network security engineer salary

The average network security engineer salary is way above the national average.   The national average annual income as of 2012 was $50,017 (with 15% in poverty).  The average network security engineer salary is $84000/year.

Network security engineer salary vs. American Average

network security engineer salary against Average American Salary

The reason that network security engineers can make such a good income is the level of expertise required.  They often have to have a 4 year degree, IT certifications and a few years experience in the field.  The level of technical knowledge required is higher than the average professional skill set even by IT standards.  The network security engineer has to have a working understanding of both security & networking bodies of knowledge.

Of course, nothing beats experience but some or the top network security engineer salary “contributing factors” include:  CISSP, GCIA, GCIH, CEH.  Then there are specific vendor certifications that depend on the product but as of 2014, Cisco certs are strong in the market, Juniper, Checkpoint, Palo Alto or any of the top tier firewalls IDS/IPS and SIEM devices.  Any sort of certifications, experience and/or training is relevant with specific devices.

Average Salary of Network Security Engineers and related titles (from indeed.com – 2013)

http://www.indeed.com/salary/Network-Security-Engineer.html

 

references:

data gathered from http://www.census.gov/hhes/www/cpstables/032012/hhinc/toc.htm and wikipedia

http://money.cnn.com/2013/09/17/news/economy/poverty-income/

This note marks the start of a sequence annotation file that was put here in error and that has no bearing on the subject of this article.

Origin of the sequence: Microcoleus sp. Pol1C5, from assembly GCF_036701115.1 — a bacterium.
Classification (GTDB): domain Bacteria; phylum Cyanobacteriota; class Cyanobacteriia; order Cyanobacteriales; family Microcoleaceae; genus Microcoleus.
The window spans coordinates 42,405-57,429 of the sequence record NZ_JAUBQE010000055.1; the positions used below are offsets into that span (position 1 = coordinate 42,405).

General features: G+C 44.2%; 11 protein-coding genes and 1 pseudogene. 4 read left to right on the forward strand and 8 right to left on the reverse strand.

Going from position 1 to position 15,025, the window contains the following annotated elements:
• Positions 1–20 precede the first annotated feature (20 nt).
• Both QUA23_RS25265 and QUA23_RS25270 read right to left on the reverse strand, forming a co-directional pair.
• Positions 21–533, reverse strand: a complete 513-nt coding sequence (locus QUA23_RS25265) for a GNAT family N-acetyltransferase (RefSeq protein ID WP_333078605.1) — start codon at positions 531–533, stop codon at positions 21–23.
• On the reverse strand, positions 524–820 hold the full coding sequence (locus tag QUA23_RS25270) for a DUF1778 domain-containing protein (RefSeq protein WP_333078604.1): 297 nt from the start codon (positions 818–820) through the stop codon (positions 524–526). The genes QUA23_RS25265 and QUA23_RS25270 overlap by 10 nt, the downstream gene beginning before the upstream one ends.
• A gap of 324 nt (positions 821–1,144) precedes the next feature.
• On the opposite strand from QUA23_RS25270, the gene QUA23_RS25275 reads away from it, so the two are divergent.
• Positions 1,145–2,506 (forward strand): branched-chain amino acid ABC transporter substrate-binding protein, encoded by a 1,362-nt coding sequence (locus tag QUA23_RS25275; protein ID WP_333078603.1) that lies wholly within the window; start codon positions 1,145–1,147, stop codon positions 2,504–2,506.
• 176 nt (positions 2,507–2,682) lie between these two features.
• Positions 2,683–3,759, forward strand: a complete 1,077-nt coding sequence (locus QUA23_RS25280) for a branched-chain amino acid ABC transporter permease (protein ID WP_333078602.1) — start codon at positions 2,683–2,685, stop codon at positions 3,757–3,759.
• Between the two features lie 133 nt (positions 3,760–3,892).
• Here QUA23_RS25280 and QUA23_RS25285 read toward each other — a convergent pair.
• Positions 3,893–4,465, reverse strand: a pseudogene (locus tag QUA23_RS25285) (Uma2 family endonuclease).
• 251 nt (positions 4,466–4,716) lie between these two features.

network security specialist salary

Network security specialist salary has been going up for high level network security professionals.  As the field gets more complex and more assets go online with more exposure to increasing advanced persistent threats, network security professionals have become more in demand for large organization like banks, governments, and corporations.

Network security specialist salaries depends on several factors:

Budget of the organization – The organization looking for the network security specialist has a certain salary range and/or money allocated to the scope of work expected over a certain length of time.  The scope and length of time is directly related to the needs of the organization.

Experience – What a network security specialist has done in the past matter more than a piece of paper.  Organizations depend heavily on the experience that a potential employee brings to the table.  A functional “working knowledge” is necessary.  Not just book knowledge.

Degrees & Certifications – While degrees and certifications offer very little proof in how much a new employee can actually DO, it is a great level of assurance for the organization.

One of the best places to find out salary ranges is Glassdoor.  Salaries fluctuate overtime so I would highly recommend doing to the site.

http://www.glassdoor.com/Salaries/network-security-specialist-salary-SRCH_KO0,27.htm

  1. The average salary for information security analysts was $89,290 in May of 2012. Requirements to Become a Network Security Specialist. According to the U.S. Bureau of Labor Statistics (BLS), employers often require network security specialists to have a bachelor’s degree in a computer-related field (www.bls.gov).

Cisco Cert Beginner Part-2: Setting up a Network Lab (Rack)

One of the reasons I failed the CCENT was that I didn’t prepare for router/switch simulators that are on the test. I knew the theory and concepts behind Interconnecting Cisco network devices, but I hadn’t spent much time on the command line of an actual router. Since the test is timed you don’t have a lot of time to try to figure commands out on the fly. You certainly can, because Cisco command line is pretty user friendly.